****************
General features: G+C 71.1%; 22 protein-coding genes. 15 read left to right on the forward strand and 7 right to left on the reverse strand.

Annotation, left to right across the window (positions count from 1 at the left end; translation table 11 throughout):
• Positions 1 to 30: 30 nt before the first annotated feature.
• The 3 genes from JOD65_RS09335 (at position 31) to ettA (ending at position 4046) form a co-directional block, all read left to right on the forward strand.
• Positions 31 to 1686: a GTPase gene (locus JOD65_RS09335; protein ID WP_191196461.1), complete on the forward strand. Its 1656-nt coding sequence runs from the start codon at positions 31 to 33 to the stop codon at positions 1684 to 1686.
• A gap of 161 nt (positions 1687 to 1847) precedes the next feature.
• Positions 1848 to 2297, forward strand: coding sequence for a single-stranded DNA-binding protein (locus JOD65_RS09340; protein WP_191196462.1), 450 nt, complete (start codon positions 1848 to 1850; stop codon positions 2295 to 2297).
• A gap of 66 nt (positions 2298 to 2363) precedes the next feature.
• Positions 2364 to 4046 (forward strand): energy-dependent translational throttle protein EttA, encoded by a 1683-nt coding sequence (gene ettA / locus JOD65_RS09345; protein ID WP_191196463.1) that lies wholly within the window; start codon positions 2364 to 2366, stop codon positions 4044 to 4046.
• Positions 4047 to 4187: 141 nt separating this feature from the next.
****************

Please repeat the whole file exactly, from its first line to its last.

General features: G+C 71.1%; 22 protein-coding genes. 15 read left to right on the forward strand and 7 right to left on the reverse strand.

Annotation, left to right across the window (positions count from 1 at the left end; translation table 11 throughout):
• Positions 1 to 30: 30 nt before the first annotated feature.
• The 3 genes from JOD65_RS09335 (at position 31) to ettA (ending at position 4046) form a co-directional block, all read left to right on the forward strand.
• Positions 31 to 1686: a GTPase gene (locus JOD65_RS09335; protein ID WP_191196461.1), complete on the forward strand. Its 1656-nt coding sequence runs from the start codon at positions 31 to 33 to the stop codon at positions 1684 to 1686.
• A gap of 161 nt (positions 1687 to 1847) precedes the next feature.
• Positions 1848 to 2297, forward strand: coding sequence for a single-stranded DNA-binding protein (locus JOD65_RS09340; protein WP_191196462.1), 450 nt, complete (start codon positions 1848 to 1850; stop codon positions 2295 to 2297).
• A gap of 66 nt (positions 2298 to 2363) precedes the next feature.
• Positions 2364 to 4046 (forward strand): energy-dependent translational throttle protein EttA, encoded by a 1683-nt coding sequence (gene ettA / locus JOD65_RS09345; protein ID WP_191196463.1) that lies wholly within the window; start codon positions 2364 to 2366, stop codon positions 4044 to 4046.
• Positions 4047 to 4187: 141 nt separating this feature from the next.